FIGURE 5
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Figure 5. Glucan (left) and xylan (right) conversion during enzymatic hydrolysis of three different sugarcane-derived substrates by secretomes from white-rot fungi as compared to Cellic® Ctec2 at a fixed load of 10 FPU/g of substrate but varied compositional enzymatic activities as reported in Table 1. (A) Sugar cane pith, (B) alkaline-sulfite pretreated sugarcane bagasse, and (C) dilute acid pretreated sugarcane bagasse, substrates. At least five independent cultures from each fungal species were combined before concentration and freeze-drying of culture broths. After dissolution, freeze-dried broths were used for plant biomass saccharification in three analytical determinations.

The T. versicolor secretome, with low FPA and CBH activities, required a high protein load (75 mg protein/g substrate) to reach 10 FPU/g substrate. The P. chrysosporium secretome presented more balanced CBH:EG:β-glucosidase levels, providing 10 FPU/g substrate with 28 mg protein/g substrate, whereas Cellic® CTec2, presenting a proper CBH:EG:β-glucosidase balance, required minimal protein loads (10 mg protein/substrate) to reach the same 10 FPU/g substrate. In addition to traditional cellulases, Cellic® CTec2 also contains a sufficient number of xylanases and LPMOs (Cannella et al., 2012), enhancing the digestion efficiency for complex plant biomass substrates. Finally, owing to the low FPA and CBH and high endoxylanase and β-xylosidase activities, experiments with the T. versicolor secretome occurred with a disproportionally high xylanase load, corresponding to 27000 IU/g substrate compared to 1000 and 500 IU/g substrate for Cellic® Ctec2 and the P. chrysosporium secretome, respectively.

The three enzymatic cocktails were used for saccharification of diverse sugarcane-derived substrates: (A) sugarcane pith that does not need pretreatment (Costa et al., 2013, 2016); (B) alkaline-sulfite pretreated material (Reinoso et al., 2018); and (C) dilute acid pretreated material (Santos et al., 2018). The chemical compositions of these substrates are presented in Supplementary Table S4. The major characteristics of these substrates indicate that sugarcane pith is a non-pretreated plant biomass sample rich in cellulose and β-1-3/β-1-4 mixed linkage glucan, presenting a low crystallinity index, and a low lignin content (Costa et al., 2016). The xylan contained in sugarcane pith retains its original structure, presenting a high number of side groups, such as acetylated groups (Costa et al., 2016). Alkaline-sulfite pretreated sugarcane bagasse is depleted in lignin (approximately 50% of lignin is removed during pretreatment), has almost all cellulose preserved and its xylan lacks major acetyl and feruloyl side groups owing to saponification during alkaline pretreatment (Reinoso et al., 2018). Dilute acid pretreated sugarcane bagasse is enriched in crystalline cellulose and lignin because almost all amorphous cellulose and 90% of xylan are removed during pretreatment (Santos et al., 2018).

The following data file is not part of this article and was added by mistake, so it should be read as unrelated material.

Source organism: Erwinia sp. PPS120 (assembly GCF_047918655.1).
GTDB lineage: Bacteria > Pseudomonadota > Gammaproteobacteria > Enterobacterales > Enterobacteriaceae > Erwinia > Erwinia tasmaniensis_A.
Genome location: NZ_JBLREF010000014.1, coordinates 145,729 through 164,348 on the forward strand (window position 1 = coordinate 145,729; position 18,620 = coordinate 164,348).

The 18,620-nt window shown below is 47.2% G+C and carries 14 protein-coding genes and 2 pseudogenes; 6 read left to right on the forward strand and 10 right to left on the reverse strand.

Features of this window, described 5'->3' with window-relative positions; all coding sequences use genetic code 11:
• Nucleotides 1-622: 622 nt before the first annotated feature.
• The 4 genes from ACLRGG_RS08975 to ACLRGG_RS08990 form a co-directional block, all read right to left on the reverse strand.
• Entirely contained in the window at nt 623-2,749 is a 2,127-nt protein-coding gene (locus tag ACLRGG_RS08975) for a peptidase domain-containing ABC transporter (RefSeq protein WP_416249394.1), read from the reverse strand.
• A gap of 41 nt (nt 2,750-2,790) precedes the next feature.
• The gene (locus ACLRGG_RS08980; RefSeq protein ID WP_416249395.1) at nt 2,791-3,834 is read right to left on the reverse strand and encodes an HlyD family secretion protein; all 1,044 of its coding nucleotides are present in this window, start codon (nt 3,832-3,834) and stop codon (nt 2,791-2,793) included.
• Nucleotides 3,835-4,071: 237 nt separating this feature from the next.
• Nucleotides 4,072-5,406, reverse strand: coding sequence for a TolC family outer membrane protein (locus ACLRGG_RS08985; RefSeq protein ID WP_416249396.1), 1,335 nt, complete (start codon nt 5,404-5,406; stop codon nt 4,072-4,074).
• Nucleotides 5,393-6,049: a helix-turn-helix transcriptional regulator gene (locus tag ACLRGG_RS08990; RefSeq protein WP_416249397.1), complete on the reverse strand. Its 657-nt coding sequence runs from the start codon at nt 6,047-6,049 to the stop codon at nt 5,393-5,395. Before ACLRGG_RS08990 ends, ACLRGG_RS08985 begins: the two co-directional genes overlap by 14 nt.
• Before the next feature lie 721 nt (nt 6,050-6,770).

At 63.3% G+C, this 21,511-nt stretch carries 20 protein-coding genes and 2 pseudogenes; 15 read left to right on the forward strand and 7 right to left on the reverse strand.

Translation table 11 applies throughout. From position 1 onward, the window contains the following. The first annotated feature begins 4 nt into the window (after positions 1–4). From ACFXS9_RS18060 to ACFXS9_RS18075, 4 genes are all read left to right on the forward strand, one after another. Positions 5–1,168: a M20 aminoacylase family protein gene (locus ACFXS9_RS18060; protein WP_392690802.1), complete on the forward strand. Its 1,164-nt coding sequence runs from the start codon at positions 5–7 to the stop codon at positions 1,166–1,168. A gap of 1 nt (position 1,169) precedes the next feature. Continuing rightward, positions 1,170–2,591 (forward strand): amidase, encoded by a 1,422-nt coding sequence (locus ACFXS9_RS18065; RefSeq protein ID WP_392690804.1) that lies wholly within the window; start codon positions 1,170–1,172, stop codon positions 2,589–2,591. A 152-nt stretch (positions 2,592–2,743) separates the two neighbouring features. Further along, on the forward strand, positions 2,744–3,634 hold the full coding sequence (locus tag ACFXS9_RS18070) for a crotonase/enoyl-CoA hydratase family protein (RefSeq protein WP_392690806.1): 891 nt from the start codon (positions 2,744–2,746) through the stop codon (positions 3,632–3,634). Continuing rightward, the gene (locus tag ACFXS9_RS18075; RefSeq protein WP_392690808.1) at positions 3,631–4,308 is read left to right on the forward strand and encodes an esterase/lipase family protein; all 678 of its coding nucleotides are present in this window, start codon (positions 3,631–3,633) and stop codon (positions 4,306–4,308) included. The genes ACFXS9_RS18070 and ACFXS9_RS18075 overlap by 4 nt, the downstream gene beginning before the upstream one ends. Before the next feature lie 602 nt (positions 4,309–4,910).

Based on the glucan conversion levels provided by the reference Cellic® Ctec2 cocktail, the three substrates presented decreasing digestibility, with sugarcane pith ≥ alkaline sulfite >> dilute sulfuric acid (Figure 5). For pretreated substrates, the high CBH titers detected in Cellic® Ctec2 (Table 1) seem essential for high glucan conversion to glucose, since the reference cocktail performed significantly better than the P. chrysosporium and T. versicolor secretomes (Figure 5). In contrast, for low recalcitrance materials, such as the sugarcane pith (Costa et al., 2016), glucan conversion provided by both white-rot secretomes reached efficiency values comparable to those observed during saccharification with Cellic® Ctec2 (Figure 5A).

During sugarcane pith digestion, the xylan conversion levels were significantly lower than the glucan conversion levels for all three enzymatic cocktails (Figure 5). Selected sugarcane hybrids contain a pith region comprising a very low recalcitrant lignocellulosic material rich in parenchyma cells that do not require pretreatment for efficient enzymatic glucan conversion to glucose (Costa et al., 2013; Costa et al., 2016). However, the absence of pretreatment results in preserved xylan structures containing all side group decorations, which restrain efficient xylan hydrolysis (Varnai et al., 2014).

Saccharification of Sugarcane-Derived Substrates by the Secretomes of White-Rot Fungi Supplemented With β-Glucosidases